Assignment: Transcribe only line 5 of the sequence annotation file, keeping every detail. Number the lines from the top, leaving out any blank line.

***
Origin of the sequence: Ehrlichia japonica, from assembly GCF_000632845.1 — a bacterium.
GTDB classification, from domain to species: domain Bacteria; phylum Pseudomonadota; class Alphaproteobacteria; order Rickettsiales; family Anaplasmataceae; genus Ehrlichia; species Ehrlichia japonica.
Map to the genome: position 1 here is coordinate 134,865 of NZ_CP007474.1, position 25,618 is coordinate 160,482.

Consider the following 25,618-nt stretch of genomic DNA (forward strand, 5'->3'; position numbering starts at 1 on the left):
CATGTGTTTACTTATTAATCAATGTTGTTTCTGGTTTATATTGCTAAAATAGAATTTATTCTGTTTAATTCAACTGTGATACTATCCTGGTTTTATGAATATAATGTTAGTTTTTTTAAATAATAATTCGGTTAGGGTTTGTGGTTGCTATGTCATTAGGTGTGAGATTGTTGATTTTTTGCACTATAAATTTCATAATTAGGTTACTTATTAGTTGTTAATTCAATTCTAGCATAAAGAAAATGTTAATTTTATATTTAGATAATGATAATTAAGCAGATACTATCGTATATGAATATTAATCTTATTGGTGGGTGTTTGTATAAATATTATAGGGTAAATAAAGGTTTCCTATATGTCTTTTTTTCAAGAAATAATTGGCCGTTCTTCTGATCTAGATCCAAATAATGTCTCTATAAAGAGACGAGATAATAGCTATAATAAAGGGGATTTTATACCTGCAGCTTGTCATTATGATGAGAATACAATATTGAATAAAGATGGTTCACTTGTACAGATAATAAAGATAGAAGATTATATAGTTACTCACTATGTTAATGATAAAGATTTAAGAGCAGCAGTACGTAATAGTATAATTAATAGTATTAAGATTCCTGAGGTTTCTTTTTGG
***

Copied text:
CATGTGTTTACTTATTAATCAATGTTGTTTCTGGTTTATATTGCTAAAATAGAATTTATTCTGTTTAATTCAACTGTGATACTATCCTGGTTTTATGAATATAATGTTAGTTTTTTTAAATAATAATTCGGTTAGGGTTTGTGGTTGCTATGTCATTAGGTGTGAGATTGTTGATTTTTTGCACTATAAATTTCATAATTAGGTTACTTATTAGTTGTTAATTCAATTCTAGCATAAAGAAAATGTTAATTTTATATTTAGATAATGATAATTAAGCAGATACTATCGTATATGAATATTAATCTTATTGGTGGGTGTTTGTATAAATATTATAGGGTAAATAAAGGTTTCCTATATGTCTTTTTTTCAAGAAATAATTGGCCGTTCTTCTGATCTAGATCCAAATAATGTCTCTATAAAGAGACGAGATAATAGCTATAATAAAGGGGATTTTATACCTGCAGCTTGTCATTATGATGAGAATACAATATTGAATAAAGATGGTTCACTTGTACAGATAATAAAGATAGAAGATTATATAGTTACTCACTATGTTAATGATAAAGATTTAAGAGCAGCAGTACGTAATAGTATAATTAATAGTATTAAGATTCCTGAGGTTTCTTTTTGG